One of the news items on Drudge last Sunday was about the Sundance Film Festival. It seems that the movie 3 1/2 minutes won the Special Jury Award for Social Impact. This is a movie about the shooting of 17-year-old Jordan Russell Davis, and African-American high school student, for which white Michael Dunn was later convicted of first degree murder and is currently serving a life sentence in Florida.
During the awards, Jordan’s father was there, and in his remarks he implored, “Black lives matter,” which was received with a standing ovation.
So in this country it has become chic to inflame racial tensions. “Black lives matter” is now the rallying cry for blacks hating whites, and it is fashionable to join the rally. (Read my other posts about socially acceptable racism.)
Here’s my perspective on all this. Let me start by saying that I know little about Jordan Davis—only what I read in Wikipedia. But I do know about the recent cases of Eric Garner on Staten Island and Michael Brown in Ferguson, Missouri.
There are elements in our society who actively want to stir up racial hatred. There are the Al Sharptons and Jesse Jacksons who profit financially from the race industry. And then there are the politicians and political activists whose political agenda includes generating strife and mayhem. For those who are truly sincere about wanting to reconcile the police with the black community, there is a clear way to do that, and that is to combat these voices that want to stir things up.
When Michael Brown robbed that convenience store in Ferguson, Missouri, and was caught by the police, he had already been stirred up with enough hatred and belligerence that his instinctive reaction was to try to kill the police officer. When you dig into the reliable evidence about the shooting, it is clear that officer Darren Wilson had to defend himself or he would not be alive today. But the whole incident has been clouded by the voices of strife and hatred. The lie that Michael Brown held up his hands and said “don’t shoot,” even though it was thoroughly disproven by the forensic evidence and eyewitnesses, is the story line and it gets perpetrated. There are many people who know the truth who simply don’t want to say it. Their excuse, I guess, is that they want to be polite and respectful to those putting forth the opposite narrative.
And then there is Eric Garner, stopped for selling illegal cigarettes on Staten Island, New York. The video records him saying, “I can’t breathe!” and we are told to be horrified that the police seemed to ignore this desperate plea for help. And this is what is trumpeted about this incident. I went to the website, “Black Lives Matter,” whose object it appears is to stir up hatred of whites by blacks. Here is a photo I found on its home page:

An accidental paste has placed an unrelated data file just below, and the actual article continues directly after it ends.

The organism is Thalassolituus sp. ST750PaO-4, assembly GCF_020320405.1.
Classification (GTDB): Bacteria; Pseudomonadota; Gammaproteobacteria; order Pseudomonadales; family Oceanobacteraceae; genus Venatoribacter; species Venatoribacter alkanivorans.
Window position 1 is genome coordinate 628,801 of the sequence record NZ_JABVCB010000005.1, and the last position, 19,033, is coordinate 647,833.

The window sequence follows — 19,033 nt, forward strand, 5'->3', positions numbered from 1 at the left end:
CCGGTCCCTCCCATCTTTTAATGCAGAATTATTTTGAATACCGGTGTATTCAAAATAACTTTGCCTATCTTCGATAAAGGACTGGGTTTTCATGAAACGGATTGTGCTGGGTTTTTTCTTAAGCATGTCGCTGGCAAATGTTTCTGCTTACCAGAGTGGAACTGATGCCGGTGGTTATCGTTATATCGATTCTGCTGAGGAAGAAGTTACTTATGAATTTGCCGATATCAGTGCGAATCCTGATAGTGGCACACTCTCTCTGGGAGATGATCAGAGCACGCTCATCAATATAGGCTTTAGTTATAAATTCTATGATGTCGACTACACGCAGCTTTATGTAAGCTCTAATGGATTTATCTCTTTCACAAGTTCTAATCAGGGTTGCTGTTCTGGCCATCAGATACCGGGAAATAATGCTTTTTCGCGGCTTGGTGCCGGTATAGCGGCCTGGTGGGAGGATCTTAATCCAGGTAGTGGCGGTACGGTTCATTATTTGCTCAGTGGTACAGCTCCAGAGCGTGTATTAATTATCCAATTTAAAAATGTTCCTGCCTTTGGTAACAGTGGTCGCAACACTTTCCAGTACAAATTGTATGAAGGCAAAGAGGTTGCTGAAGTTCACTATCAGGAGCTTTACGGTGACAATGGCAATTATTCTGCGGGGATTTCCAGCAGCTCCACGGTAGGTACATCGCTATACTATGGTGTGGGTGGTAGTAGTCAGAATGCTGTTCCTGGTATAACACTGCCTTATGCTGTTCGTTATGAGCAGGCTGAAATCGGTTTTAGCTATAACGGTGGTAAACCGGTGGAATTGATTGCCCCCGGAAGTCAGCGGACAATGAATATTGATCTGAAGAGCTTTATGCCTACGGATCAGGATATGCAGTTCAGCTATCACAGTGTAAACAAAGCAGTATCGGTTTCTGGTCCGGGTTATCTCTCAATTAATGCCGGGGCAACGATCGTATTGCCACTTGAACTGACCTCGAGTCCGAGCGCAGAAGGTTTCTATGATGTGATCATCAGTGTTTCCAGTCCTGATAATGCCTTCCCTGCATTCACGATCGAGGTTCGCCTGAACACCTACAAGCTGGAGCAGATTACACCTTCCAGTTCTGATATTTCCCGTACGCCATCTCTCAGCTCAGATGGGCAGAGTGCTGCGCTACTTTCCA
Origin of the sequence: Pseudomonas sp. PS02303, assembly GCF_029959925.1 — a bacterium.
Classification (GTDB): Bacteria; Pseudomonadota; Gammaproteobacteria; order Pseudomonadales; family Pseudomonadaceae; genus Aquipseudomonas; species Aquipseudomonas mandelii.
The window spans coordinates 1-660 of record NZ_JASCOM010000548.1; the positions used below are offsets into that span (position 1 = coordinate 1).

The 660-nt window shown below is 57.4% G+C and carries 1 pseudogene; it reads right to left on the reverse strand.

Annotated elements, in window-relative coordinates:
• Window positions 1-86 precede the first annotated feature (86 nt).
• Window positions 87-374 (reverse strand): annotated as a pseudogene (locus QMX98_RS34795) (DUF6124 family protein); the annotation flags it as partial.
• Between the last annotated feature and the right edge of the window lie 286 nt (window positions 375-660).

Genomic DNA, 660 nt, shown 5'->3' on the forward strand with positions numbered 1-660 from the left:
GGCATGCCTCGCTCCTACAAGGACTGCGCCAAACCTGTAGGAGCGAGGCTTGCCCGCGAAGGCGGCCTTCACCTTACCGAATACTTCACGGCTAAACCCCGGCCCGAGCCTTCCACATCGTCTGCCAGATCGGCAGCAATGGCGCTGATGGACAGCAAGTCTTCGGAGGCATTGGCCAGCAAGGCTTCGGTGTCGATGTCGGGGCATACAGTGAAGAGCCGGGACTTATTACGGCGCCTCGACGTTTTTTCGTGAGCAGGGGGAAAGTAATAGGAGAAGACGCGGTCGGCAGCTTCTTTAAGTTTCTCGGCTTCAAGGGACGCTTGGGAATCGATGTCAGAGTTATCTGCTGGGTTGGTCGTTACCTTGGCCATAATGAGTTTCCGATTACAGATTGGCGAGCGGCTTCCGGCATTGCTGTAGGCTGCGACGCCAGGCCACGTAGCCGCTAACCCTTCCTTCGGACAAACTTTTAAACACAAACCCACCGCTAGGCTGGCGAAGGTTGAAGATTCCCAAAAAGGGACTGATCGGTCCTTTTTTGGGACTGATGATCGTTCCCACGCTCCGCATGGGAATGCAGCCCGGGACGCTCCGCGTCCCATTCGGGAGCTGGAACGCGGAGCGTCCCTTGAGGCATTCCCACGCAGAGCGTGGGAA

However, anyone trained in CPR, which I imagine includes these officers, knows the truth. CPR training teaches you to ignore when someone complains “I can’t breathe,” because the fact that they are able to say it is absolute evidence that they can indeed breathe. But besides this, when you dig into the story, you learn that Eric Garner did not die in the street at the hands of the police, but the police had him taken in an ambulance to the hospital, and he died on the way of a cardiac arrest.
Furthermore, it was Eric Garner’s attempting to resist arrest that required the police to get physical with him. Gawker, one of the websites trying to contribute to the stirring up of strife, even admits this. It quotes Garner as telling the police: “Every time you see me, you try to mess with me. This stops today.”
Why, in our public discourse, doesn’t the truth of these incidents prevail? Someone who truly wanted to reduce tensions would tell black communities, “Don’t resist arrest. Don’t rob convenience stores. Don’t try to kill the cop. There was no racism in the actions of the police–everything they did could be rationally explained.” Eric Garner’s arrest was supervised by a woman officer who was African-American. Was she racist? Eric Holder’s justice department was unable to find any evidence of racism in the Michael Brown shooting.
Our society is going to have to put up with the Al Sharptons and the activists who want trouble. I’m not speaking to them. But all you other people who are tolerating this–Why? I ask you. Your politeness, if that’s what it is, is causing police officers to simply ignore neighborhoods where there is a lot of black crime. It is stirring up assassinations of police officers and mayhem on the streets. Stand up for the truth. This hatred is a self-perpetuating cycle that grows in intensity with each round of incidents, and it is tearing apart portions of our society.
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